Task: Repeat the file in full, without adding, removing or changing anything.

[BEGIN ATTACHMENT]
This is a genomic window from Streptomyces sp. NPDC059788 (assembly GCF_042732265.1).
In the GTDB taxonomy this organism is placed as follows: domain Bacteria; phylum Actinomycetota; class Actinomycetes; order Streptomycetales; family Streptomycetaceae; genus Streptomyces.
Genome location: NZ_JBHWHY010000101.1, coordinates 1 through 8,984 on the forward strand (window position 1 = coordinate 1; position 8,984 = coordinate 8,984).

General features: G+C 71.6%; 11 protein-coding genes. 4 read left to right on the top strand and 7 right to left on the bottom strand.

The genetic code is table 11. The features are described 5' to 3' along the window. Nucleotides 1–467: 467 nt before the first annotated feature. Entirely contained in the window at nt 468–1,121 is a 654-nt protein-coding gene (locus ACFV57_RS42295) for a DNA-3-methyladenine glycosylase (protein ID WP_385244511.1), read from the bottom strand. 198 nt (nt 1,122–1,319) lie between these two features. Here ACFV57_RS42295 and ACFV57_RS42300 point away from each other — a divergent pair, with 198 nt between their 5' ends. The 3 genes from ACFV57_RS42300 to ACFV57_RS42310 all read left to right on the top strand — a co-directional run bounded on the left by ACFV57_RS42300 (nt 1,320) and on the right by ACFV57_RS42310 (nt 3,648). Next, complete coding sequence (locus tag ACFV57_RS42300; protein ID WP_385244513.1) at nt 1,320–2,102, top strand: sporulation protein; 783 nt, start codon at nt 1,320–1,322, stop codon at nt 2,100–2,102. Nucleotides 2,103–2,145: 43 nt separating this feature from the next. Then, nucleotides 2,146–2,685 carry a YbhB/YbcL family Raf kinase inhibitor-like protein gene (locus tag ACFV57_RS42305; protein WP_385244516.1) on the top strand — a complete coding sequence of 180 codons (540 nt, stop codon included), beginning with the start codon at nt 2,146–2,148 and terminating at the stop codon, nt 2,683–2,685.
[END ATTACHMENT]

This is a genomic window from Streptomyces sp. NPDC059788 (assembly GCF_042732265.1).
In the GTDB taxonomy this organism is placed as follows: domain Bacteria; phylum Actinomycetota; class Actinomycetes; order Streptomycetales; family Streptomycetaceae; genus Streptomyces.
Genome location: NZ_JBHWHY010000101.1, coordinates 1 through 8,984 on the forward strand (window position 1 = coordinate 1; position 8,984 = coordinate 8,984).

General features: G+C 71.6%; 11 protein-coding genes. 4 read left to right on the top strand and 7 right to left on the bottom strand.

The genetic code is table 11. The features are described 5' to 3' along the window. Nucleotides 1–467: 467 nt before the first annotated feature. Entirely contained in the window at nt 468–1,121 is a 654-nt protein-coding gene (locus ACFV57_RS42295) for a DNA-3-methyladenine glycosylase (protein ID WP_385244511.1), read from the bottom strand. 198 nt (nt 1,122–1,319) lie between these two features. Here ACFV57_RS42295 and ACFV57_RS42300 point away from each other — a divergent pair, with 198 nt between their 5' ends. The 3 genes from ACFV57_RS42300 to ACFV57_RS42310 all read left to right on the top strand — a co-directional run bounded on the left by ACFV57_RS42300 (nt 1,320) and on the right by ACFV57_RS42310 (nt 3,648). Next, complete coding sequence (locus tag ACFV57_RS42300; protein ID WP_385244513.1) at nt 1,320–2,102, top strand: sporulation protein; 783 nt, start codon at nt 1,320–1,322, stop codon at nt 2,100–2,102. Nucleotides 2,103–2,145: 43 nt separating this feature from the next. Then, nucleotides 2,146–2,685 carry a YbhB/YbcL family Raf kinase inhibitor-like protein gene (locus tag ACFV57_RS42305; protein WP_385244516.1) on the top strand — a complete coding sequence of 180 codons (540 nt, stop codon included), beginning with the start codon at nt 2,146–2,148 and terminating at the stop codon, nt 2,683–2,685.